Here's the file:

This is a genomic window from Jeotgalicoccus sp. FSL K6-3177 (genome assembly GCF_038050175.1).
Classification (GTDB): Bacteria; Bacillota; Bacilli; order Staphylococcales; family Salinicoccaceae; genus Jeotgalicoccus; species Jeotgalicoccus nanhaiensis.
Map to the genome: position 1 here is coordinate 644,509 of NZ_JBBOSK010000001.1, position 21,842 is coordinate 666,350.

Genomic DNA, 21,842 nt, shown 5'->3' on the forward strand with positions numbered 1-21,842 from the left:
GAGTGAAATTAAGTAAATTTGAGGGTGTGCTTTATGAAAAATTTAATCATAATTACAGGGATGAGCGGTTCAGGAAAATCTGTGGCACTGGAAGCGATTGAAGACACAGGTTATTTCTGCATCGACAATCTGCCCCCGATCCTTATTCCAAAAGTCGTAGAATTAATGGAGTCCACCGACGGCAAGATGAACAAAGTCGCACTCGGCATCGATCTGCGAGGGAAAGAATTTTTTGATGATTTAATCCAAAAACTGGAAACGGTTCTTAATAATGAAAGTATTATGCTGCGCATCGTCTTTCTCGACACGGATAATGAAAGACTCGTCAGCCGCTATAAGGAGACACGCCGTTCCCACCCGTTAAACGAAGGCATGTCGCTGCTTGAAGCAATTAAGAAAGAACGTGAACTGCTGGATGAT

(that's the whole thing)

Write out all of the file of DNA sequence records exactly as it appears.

This is a genomic window from Jeotgalicoccus sp. FSL K6-3177 (genome assembly GCF_038050175.1).
Classification (GTDB): Bacteria; Bacillota; Bacilli; order Staphylococcales; family Salinicoccaceae; genus Jeotgalicoccus; species Jeotgalicoccus nanhaiensis.
Map to the genome: position 1 here is coordinate 644,509 of NZ_JBBOSK010000001.1, position 21,842 is coordinate 666,350.

Genomic DNA, 21,842 nt, shown 5'->3' on the forward strand with positions numbered 1-21,842 from the left:
GAGTGAAATTAAGTAAATTTGAGGGTGTGCTTTATGAAAAATTTAATCATAATTACAGGGATGAGCGGTTCAGGAAAATCTGTGGCACTGGAAGCGATTGAAGACACAGGTTATTTCTGCATCGACAATCTGCCCCCGATCCTTATTCCAAAAGTCGTAGAATTAATGGAGTCCACCGACGGCAAGATGAACAAAGTCGCACTCGGCATCGATCTGCGAGGGAAAGAATTTTTTGATGATTTAATCCAAAAACTGGAAACGGTTCTTAATAATGAAAGTATTATGCTGCGCATCGTCTTTCTCGACACGGATAATGAAAGACTCGTCAGCCGCTATAAGGAGACACGCCGTTCCCACCCGTTAAACGAAGGCATGTCGCTGCTTGAAGCAATTAAGAAAGAACGTGAACTGCTGGATGAT